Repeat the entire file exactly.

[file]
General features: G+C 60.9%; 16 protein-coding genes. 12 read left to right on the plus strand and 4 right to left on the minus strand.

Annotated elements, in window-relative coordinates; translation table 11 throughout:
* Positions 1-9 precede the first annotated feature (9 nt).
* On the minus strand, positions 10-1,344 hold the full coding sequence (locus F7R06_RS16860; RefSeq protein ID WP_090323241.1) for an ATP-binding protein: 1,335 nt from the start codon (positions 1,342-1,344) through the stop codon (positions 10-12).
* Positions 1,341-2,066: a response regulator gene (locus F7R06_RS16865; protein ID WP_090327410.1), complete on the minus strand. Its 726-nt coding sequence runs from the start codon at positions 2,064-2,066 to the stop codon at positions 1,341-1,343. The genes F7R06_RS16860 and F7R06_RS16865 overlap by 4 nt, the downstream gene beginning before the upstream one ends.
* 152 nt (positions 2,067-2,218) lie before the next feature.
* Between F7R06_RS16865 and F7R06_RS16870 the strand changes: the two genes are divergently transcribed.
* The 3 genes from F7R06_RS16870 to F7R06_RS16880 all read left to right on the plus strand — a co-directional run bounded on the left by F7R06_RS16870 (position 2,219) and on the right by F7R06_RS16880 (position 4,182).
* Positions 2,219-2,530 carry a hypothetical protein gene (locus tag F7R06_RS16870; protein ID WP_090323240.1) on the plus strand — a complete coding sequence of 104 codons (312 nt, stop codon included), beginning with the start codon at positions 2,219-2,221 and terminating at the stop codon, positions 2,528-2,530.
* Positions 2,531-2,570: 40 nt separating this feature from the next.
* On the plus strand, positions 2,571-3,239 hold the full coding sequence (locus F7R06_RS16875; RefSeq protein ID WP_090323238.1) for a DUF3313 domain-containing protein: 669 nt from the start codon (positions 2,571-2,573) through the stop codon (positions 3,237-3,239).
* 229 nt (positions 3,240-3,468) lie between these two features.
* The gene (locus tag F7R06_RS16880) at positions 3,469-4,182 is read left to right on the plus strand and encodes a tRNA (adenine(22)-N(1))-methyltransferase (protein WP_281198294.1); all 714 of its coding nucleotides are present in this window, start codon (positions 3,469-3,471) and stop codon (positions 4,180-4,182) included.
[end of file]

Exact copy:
General features: G+C 60.9%; 16 protein-coding genes. 12 read left to right on the plus strand and 4 right to left on the minus strand.

Annotated elements, in window-relative coordinates; translation table 11 throughout:
* Positions 1-9 precede the first annotated feature (9 nt).
* On the minus strand, positions 10-1,344 hold the full coding sequence (locus F7R06_RS16860; RefSeq protein ID WP_090323241.1) for an ATP-binding protein: 1,335 nt from the start codon (positions 1,342-1,344) through the stop codon (positions 10-12).
* Positions 1,341-2,066: a response regulator gene (locus F7R06_RS16865; protein ID WP_090327410.1), complete on the minus strand. Its 726-nt coding sequence runs from the start codon at positions 2,064-2,066 to the stop codon at positions 1,341-1,343. The genes F7R06_RS16860 and F7R06_RS16865 overlap by 4 nt, the downstream gene beginning before the upstream one ends.
* 152 nt (positions 2,067-2,218) lie before the next feature.
* Between F7R06_RS16865 and F7R06_RS16870 the strand changes: the two genes are divergently transcribed.
* The 3 genes from F7R06_RS16870 to F7R06_RS16880 all read left to right on the plus strand — a co-directional run bounded on the left by F7R06_RS16870 (position 2,219) and on the right by F7R06_RS16880 (position 4,182).
* Positions 2,219-2,530 carry a hypothetical protein gene (locus tag F7R06_RS16870; protein ID WP_090323240.1) on the plus strand — a complete coding sequence of 104 codons (312 nt, stop codon included), beginning with the start codon at positions 2,219-2,221 and terminating at the stop codon, positions 2,528-2,530.
* Positions 2,531-2,570: 40 nt separating this feature from the next.
* On the plus strand, positions 2,571-3,239 hold the full coding sequence (locus F7R06_RS16875; RefSeq protein ID WP_090323238.1) for a DUF3313 domain-containing protein: 669 nt from the start codon (positions 2,571-2,573) through the stop codon (positions 3,237-3,239).
* 229 nt (positions 3,240-3,468) lie between these two features.
* The gene (locus tag F7R06_RS16880) at positions 3,469-4,182 is read left to right on the plus strand and encodes a tRNA (adenine(22)-N(1))-methyltransferase (protein WP_281198294.1); all 714 of its coding nucleotides are present in this window, start codon (positions 3,469-3,471) and stop codon (positions 4,180-4,182) included.